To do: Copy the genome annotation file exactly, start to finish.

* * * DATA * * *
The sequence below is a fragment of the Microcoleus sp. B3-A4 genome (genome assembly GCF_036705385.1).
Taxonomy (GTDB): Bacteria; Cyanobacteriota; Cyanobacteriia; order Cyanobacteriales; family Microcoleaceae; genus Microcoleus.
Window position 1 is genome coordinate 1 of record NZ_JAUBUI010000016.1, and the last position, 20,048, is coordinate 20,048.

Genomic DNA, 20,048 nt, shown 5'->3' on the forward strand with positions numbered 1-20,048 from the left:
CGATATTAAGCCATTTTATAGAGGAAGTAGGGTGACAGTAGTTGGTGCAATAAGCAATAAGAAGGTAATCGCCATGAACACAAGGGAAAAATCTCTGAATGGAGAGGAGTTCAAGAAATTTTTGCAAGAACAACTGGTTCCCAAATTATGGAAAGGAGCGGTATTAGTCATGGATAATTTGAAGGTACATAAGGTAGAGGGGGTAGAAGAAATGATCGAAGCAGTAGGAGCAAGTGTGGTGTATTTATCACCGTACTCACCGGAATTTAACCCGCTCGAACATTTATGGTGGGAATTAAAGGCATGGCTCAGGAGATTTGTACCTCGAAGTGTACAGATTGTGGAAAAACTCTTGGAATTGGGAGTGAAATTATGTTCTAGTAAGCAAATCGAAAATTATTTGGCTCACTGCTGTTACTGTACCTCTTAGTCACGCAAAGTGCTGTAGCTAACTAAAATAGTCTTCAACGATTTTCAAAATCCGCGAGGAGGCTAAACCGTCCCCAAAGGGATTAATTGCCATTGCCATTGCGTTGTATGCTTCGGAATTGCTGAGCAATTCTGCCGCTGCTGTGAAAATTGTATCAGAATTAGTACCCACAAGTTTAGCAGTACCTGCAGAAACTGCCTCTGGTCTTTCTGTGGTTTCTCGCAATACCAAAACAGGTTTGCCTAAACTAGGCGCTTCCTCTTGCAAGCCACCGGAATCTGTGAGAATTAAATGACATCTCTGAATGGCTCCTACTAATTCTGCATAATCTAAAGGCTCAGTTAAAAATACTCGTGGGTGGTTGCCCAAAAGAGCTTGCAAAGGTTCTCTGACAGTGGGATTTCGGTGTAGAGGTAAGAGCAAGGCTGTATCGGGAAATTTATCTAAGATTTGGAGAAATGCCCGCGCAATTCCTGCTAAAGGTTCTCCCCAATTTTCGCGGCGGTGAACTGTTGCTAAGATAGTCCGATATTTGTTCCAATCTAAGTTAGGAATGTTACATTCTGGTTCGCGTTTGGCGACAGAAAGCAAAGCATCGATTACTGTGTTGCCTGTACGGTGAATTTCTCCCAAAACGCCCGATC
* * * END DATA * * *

The sequence below is a fragment of the Microcoleus sp. B3-A4 genome (genome assembly GCF_036705385.1).
Taxonomy (GTDB): Bacteria; Cyanobacteriota; Cyanobacteriia; order Cyanobacteriales; family Microcoleaceae; genus Microcoleus.
Window position 1 is genome coordinate 1 of record NZ_JAUBUI010000016.1, and the last position, 20,048, is coordinate 20,048.

Genomic DNA, 20,048 nt, shown 5'->3' on the forward strand with positions numbered 1-20,048 from the left:
CGATATTAAGCCATTTTATAGAGGAAGTAGGGTGACAGTAGTTGGTGCAATAAGCAATAAGAAGGTAATCGCCATGAACACAAGGGAAAAATCTCTGAATGGAGAGGAGTTCAAGAAATTTTTGCAAGAACAACTGGTTCCCAAATTATGGAAAGGAGCGGTATTAGTCATGGATAATTTGAAGGTACATAAGGTAGAGGGGGTAGAAGAAATGATCGAAGCAGTAGGAGCAAGTGTGGTGTATTTATCACCGTACTCACCGGAATTTAACCCGCTCGAACATTTATGGTGGGAATTAAAGGCATGGCTCAGGAGATTTGTACCTCGAAGTGTACAGATTGTGGAAAAACTCTTGGAATTGGGAGTGAAATTATGTTCTAGTAAGCAAATCGAAAATTATTTGGCTCACTGCTGTTACTGTACCTCTTAGTCACGCAAAGTGCTGTAGCTAACTAAAATAGTCTTCAACGATTTTCAAAATCCGCGAGGAGGCTAAACCGTCCCCAAAGGGATTAATTGCCATTGCCATTGCGTTGTATGCTTCGGAATTGCTGAGCAATTCTGCCGCTGCTGTGAAAATTGTATCAGAATTAGTACCCACAAGTTTAGCAGTACCTGCAGAAACTGCCTCTGGTCTTTCTGTGGTTTCTCGCAATACCAAAACAGGTTTGCCTAAACTAGGCGCTTCCTCTTGCAAGCCACCGGAATCTGTGAGAATTAAATGACATCTCTGAATGGCTCCTACTAATTCTGCATAATCTAAAGGCTCAGTTAAAAATACTCGTGGGTGGTTGCCCAAAAGAGCTTGCAAAGGTTCTCTGACAGTGGGATTTCGGTGTAGAGGTAAGAGCAAGGCTGTATCGGGAAATTTATCTAAGATTTGGAGAAATGCCCGCGCAATTCCTGCTAAAGGTTCTCCCCAATTTTCGCGGCGGTGAACTGTTGCTAAGATAGTCCGATATTTGTTCCAATCTAAGTTAGGAATGTTACATTCTGGTTCGCGTTTGGCGACAGAAAGCAAAGCATCGATTACTGTGTTGCCTGTACGGTGAATTTCTCCCAAAACGCCCGATC